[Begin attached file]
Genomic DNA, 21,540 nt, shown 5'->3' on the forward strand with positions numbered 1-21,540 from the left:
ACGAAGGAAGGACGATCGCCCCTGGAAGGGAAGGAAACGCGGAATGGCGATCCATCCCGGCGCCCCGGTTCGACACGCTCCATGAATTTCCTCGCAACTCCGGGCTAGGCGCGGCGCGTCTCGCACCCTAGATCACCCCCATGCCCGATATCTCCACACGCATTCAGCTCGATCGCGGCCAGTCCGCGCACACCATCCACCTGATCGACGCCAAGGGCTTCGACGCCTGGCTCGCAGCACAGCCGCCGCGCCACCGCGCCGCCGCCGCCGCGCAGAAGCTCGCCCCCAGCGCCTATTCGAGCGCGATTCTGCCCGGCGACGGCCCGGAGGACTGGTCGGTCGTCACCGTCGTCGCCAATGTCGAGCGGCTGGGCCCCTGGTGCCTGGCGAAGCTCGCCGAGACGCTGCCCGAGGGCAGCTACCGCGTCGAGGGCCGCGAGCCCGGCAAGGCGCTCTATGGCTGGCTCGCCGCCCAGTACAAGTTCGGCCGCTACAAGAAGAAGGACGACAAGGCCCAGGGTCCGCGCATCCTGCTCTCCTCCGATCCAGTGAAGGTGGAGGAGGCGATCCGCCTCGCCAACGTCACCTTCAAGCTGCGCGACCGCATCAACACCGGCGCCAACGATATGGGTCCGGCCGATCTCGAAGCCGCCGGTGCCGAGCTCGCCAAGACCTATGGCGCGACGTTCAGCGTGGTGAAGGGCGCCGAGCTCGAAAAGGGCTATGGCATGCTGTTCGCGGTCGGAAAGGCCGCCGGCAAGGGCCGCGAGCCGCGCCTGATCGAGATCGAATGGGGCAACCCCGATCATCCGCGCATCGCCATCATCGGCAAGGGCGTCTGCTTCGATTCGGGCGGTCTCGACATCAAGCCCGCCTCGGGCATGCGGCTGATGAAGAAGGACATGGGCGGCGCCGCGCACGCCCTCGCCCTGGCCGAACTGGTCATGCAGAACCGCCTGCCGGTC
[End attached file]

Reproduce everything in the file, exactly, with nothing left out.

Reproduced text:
Genomic DNA, 21,540 nt, shown 5'->3' on the forward strand with positions numbered 1-21,540 from the left:
ACGAAGGAAGGACGATCGCCCCTGGAAGGGAAGGAAACGCGGAATGGCGATCCATCCCGGCGCCCCGGTTCGACACGCTCCATGAATTTCCTCGCAACTCCGGGCTAGGCGCGGCGCGTCTCGCACCCTAGATCACCCCCATGCCCGATATCTCCACACGCATTCAGCTCGATCGCGGCCAGTCCGCGCACACCATCCACCTGATCGACGCCAAGGGCTTCGACGCCTGGCTCGCAGCACAGCCGCCGCGCCACCGCGCCGCCGCCGCCGCGCAGAAGCTCGCCCCCAGCGCCTATTCGAGCGCGATTCTGCCCGGCGACGGCCCGGAGGACTGGTCGGTCGTCACCGTCGTCGCCAATGTCGAGCGGCTGGGCCCCTGGTGCCTGGCGAAGCTCGCCGAGACGCTGCCCGAGGGCAGCTACCGCGTCGAGGGCCGCGAGCCCGGCAAGGCGCTCTATGGCTGGCTCGCCGCCCAGTACAAGTTCGGCCGCTACAAGAAGAAGGACGACAAGGCCCAGGGTCCGCGCATCCTGCTCTCCTCCGATCCAGTGAAGGTGGAGGAGGCGATCCGCCTCGCCAACGTCACCTTCAAGCTGCGCGACCGCATCAACACCGGCGCCAACGATATGGGTCCGGCCGATCTCGAAGCCGCCGGTGCCGAGCTCGCCAAGACCTATGGCGCGACGTTCAGCGTGGTGAAGGGCGCCGAGCTCGAAAAGGGCTATGGCATGCTGTTCGCGGTCGGAAAGGCCGCCGGCAAGGGCCGCGAGCCGCGCCTGATCGAGATCGAATGGGGCAACCCCGATCATCCGCGCATCGCCATCATCGGCAAGGGCGTCTGCTTCGATTCGGGCGGTCTCGACATCAAGCCCGCCTCGGGCATGCGGCTGATGAAGAAGGACATGGGCGGCGCCGCGCACGCCCTCGCCCTGGCCGAACTGGTCATGCAGAACCGCCTGCCGGTC